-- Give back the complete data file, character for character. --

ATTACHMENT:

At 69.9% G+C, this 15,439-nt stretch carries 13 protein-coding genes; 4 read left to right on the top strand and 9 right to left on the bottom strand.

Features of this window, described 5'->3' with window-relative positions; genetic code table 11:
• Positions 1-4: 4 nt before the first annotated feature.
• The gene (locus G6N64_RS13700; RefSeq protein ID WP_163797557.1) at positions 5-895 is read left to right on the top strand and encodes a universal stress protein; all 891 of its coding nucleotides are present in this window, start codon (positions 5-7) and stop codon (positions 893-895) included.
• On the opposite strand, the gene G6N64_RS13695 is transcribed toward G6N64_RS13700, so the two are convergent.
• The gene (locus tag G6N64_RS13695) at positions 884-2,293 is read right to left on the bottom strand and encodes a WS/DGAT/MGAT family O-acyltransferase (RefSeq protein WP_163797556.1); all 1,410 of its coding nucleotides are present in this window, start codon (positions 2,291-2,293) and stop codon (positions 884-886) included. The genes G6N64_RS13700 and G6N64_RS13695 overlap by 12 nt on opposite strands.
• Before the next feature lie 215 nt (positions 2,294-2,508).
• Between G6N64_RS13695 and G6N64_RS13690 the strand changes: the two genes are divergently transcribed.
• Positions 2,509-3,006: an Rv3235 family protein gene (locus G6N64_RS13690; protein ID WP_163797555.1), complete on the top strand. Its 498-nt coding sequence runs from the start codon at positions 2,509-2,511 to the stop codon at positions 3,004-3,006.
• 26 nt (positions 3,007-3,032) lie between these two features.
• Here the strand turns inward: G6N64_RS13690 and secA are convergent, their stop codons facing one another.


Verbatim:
At 69.9% G+C, this 15,439-nt stretch carries 13 protein-coding genes; 4 read left to right on the top strand and 9 right to left on the bottom strand.

Features of this window, described 5'->3' with window-relative positions; genetic code table 11:
• Positions 1-4: 4 nt before the first annotated feature.
• The gene (locus G6N64_RS13700; RefSeq protein ID WP_163797557.1) at positions 5-895 is read left to right on the top strand and encodes a universal stress protein; all 891 of its coding nucleotides are present in this window, start codon (positions 5-7) and stop codon (positions 893-895) included.
• On the opposite strand, the gene G6N64_RS13695 is transcribed toward G6N64_RS13700, so the two are convergent.
• The gene (locus tag G6N64_RS13695) at positions 884-2,293 is read right to left on the bottom strand and encodes a WS/DGAT/MGAT family O-acyltransferase (RefSeq protein WP_163797556.1); all 1,410 of its coding nucleotides are present in this window, start codon (positions 2,291-2,293) and stop codon (positions 884-886) included. The genes G6N64_RS13700 and G6N64_RS13695 overlap by 12 nt on opposite strands.
• Before the next feature lie 215 nt (positions 2,294-2,508).
• Between G6N64_RS13695 and G6N64_RS13690 the strand changes: the two genes are divergently transcribed.
• Positions 2,509-3,006: an Rv3235 family protein gene (locus G6N64_RS13690; protein ID WP_163797555.1), complete on the top strand. Its 498-nt coding sequence runs from the start codon at positions 2,509-2,511 to the stop codon at positions 3,004-3,006.
• 26 nt (positions 3,007-3,032) lie between these two features.
• Here the strand turns inward: G6N64_RS13690 and secA are convergent, their stop codons facing one another.